Refinement of MLC modeling improves commercial QA dosimetry system for SRS and SBRT patient-specific QA.
Hillman Y, Kim J, Chetty I, and Wen N. Refinement of MLC modelling improves comercial QA dosimetry system for SRS and SBRT patient specific QA. Med Phys 2018; Apr;45(4):1351-1359.
PURPOSE: Mobius 3D (M3D) provides a volumetric dose verification of the treatment planning system's calculated dose using an independent beam model and a collapsed cone convolution superposition algorithm. However, there is a lack of investigation into M3D's accuracy and effectiveness for stereotactic radiosurgery (SRS) and stereotactic body radiotherapy (SBRT) quality assurance (QA). Here, we collaborated with the vendor to develop a revised M3D beam model for SRS/SBRT cases treated with a 6X flattening filter-free (FFF) beam and high-definition multiple leaf collimator (HDMLC) on an Edge linear accelerator.
METHODS: Eighty SRS/SBRT cases, planned with AAA dose algorithm and validated with Gafchromic film, were compared to M3D dose calculations using 3D gamma analysis with 2%/2 mm gamma criteria and a 10% threshold. A revised beam model was developed by refining the HD-MLC model in M3D to improve small field dose calculation accuracy and beam profile agreement. All cases were reanalyzed using the revised beam model. The impact of heterogeneity corrections for lung cases was investigated by applying lung density overrides to five cases.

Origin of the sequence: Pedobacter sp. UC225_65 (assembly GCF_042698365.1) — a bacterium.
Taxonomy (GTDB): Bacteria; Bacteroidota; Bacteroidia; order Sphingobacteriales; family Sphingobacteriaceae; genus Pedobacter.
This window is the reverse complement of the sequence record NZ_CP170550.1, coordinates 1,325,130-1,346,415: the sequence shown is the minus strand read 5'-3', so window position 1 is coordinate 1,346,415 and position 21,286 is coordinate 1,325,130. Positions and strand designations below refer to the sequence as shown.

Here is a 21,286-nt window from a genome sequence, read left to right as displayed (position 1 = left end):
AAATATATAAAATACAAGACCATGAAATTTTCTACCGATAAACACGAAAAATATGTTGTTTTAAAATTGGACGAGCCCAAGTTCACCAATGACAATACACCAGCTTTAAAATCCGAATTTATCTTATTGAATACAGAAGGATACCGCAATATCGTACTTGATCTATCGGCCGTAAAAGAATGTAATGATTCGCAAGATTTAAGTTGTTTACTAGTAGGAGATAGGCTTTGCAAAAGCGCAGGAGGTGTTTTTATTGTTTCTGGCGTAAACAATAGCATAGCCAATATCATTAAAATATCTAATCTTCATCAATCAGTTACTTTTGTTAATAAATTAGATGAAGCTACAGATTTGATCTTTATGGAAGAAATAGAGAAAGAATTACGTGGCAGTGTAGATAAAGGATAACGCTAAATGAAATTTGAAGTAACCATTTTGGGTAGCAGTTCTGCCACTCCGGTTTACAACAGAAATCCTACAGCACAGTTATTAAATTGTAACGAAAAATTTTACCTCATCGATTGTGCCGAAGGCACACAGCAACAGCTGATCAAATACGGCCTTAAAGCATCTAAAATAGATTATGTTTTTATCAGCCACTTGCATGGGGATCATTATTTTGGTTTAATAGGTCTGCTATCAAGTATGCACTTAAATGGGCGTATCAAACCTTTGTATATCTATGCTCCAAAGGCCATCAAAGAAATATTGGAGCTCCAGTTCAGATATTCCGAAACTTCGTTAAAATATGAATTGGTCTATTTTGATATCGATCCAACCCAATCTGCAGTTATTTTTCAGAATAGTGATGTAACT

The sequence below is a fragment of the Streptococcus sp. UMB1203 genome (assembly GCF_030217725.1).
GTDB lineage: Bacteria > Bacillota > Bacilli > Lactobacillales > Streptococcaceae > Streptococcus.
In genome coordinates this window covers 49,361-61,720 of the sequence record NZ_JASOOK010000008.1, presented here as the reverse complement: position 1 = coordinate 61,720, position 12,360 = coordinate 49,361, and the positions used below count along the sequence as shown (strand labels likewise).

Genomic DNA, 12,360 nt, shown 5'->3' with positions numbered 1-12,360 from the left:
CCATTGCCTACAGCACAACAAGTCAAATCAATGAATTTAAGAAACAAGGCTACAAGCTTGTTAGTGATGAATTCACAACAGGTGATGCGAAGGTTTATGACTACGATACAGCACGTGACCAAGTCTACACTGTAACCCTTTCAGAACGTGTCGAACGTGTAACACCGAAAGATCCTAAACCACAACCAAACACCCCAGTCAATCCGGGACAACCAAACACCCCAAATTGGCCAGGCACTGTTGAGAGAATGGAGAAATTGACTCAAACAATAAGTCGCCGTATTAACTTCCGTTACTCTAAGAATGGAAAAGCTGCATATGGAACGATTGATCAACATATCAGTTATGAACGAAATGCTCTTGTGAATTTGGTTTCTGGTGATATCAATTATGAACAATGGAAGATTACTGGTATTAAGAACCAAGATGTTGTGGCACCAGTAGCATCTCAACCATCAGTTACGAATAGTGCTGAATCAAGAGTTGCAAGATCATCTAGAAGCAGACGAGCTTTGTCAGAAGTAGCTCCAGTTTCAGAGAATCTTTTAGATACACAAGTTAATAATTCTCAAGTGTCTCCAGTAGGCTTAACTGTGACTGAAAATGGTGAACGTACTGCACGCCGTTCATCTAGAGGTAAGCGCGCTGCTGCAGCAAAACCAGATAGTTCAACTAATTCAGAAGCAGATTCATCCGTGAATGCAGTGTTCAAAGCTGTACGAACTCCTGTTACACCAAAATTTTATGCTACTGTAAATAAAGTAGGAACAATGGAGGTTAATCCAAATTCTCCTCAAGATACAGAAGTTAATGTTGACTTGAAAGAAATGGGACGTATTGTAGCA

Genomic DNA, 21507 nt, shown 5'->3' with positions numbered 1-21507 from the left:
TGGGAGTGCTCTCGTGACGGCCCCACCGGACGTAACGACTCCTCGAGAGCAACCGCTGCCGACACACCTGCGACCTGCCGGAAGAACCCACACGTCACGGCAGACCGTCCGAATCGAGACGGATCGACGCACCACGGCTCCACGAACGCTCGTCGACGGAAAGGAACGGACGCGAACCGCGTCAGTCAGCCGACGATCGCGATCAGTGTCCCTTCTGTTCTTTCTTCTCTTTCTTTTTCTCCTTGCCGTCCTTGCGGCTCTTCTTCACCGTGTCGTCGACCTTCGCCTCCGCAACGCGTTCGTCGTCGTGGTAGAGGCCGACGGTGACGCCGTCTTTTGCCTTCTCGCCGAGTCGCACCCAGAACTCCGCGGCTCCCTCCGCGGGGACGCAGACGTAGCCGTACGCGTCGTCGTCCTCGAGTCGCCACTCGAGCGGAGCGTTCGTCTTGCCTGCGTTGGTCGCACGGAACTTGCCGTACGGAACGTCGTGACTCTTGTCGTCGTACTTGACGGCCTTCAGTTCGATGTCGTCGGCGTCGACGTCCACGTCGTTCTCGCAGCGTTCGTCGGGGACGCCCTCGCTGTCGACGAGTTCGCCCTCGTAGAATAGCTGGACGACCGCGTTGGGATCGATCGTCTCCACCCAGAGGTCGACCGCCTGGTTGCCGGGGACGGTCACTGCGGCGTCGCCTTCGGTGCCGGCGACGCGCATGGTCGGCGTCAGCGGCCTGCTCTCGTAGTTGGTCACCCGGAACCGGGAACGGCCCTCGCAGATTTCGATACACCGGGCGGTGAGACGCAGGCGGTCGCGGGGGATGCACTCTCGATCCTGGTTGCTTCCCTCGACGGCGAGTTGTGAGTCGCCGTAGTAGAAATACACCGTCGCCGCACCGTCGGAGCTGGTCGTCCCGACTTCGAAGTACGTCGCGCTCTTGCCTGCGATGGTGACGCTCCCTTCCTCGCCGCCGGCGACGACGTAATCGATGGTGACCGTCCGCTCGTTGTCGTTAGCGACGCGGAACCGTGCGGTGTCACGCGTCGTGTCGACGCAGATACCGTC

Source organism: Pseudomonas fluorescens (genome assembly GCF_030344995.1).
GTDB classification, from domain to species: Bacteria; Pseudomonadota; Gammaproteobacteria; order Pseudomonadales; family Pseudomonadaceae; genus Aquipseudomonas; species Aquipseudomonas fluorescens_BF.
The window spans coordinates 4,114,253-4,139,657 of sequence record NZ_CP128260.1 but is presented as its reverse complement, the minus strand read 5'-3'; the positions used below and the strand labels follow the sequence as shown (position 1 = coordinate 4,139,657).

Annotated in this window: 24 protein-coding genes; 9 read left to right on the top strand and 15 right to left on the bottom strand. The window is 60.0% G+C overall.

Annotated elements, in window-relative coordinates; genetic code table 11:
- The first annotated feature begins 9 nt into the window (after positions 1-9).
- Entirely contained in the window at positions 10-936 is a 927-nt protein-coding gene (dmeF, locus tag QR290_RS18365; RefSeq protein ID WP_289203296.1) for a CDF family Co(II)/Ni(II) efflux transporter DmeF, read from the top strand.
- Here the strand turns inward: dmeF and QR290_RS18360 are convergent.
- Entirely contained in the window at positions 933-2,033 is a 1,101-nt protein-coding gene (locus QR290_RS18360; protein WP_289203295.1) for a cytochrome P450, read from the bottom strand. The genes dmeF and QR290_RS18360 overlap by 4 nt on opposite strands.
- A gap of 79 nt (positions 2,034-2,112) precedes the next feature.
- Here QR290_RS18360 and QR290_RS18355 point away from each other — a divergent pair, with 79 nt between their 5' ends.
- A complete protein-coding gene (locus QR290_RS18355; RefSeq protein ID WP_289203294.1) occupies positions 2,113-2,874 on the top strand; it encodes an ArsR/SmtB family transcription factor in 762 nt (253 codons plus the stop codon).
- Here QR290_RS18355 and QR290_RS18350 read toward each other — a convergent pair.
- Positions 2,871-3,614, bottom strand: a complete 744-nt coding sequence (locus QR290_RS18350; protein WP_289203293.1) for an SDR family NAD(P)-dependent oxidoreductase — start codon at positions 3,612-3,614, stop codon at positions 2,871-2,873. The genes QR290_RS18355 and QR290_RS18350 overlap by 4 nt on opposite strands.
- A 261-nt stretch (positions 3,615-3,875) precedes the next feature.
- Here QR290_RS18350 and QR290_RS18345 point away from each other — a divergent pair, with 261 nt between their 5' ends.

RESULTS: For the standard and revised beam models, respectively, the mean gamma passing rates were 94.6% [standard deviation (SD): 6.1%] and 98.0% [SD: 1.7%] (for the overall patient), 88.2% [SD: 17.3%] and 93.8% [SD: 6.8%] (for the brain PTV), 71.4% [SD: 18.4%] and 81.5% [SD: 14.3%] (for the lung PTV), 83.3% [SD: 16.7%] and 67.9% [SD: 23.0%] (for the spine PTV), and 78.6% [SD: 14.0%] and 86.8% [SD: 12.5%] (for the PTV of all other sites). The lung PTV mean gamma passing rates improved from 74.1% [SD: 7.5%] to 89.3% [SD: 7.2%] with the lung density overridden. The revised beam model achieved an output factor within 3% of plastic scintillator measurements for 2 × 2 cm2 MLC field size, but larger discrepancies are still seen for smaller field sizes which necessitate further improvement of the beam model.
CONCLUSION: Special attention needs to be paid to small field dosimetry, MLC modeling, and inhomogeneity corrections in the beam model for SRS/SBRT QA. The improvements noted in this study, and further collaborations between clinical physicists and the vendor to refine the M3D beam model could enable M3D to become a premier SRS/SBRT QA tool.
Medical Subject Headings
Humans; Models, Theoretical; Neoplasms; Quality Assurance, Health Care; Radiometry; Radiosurgery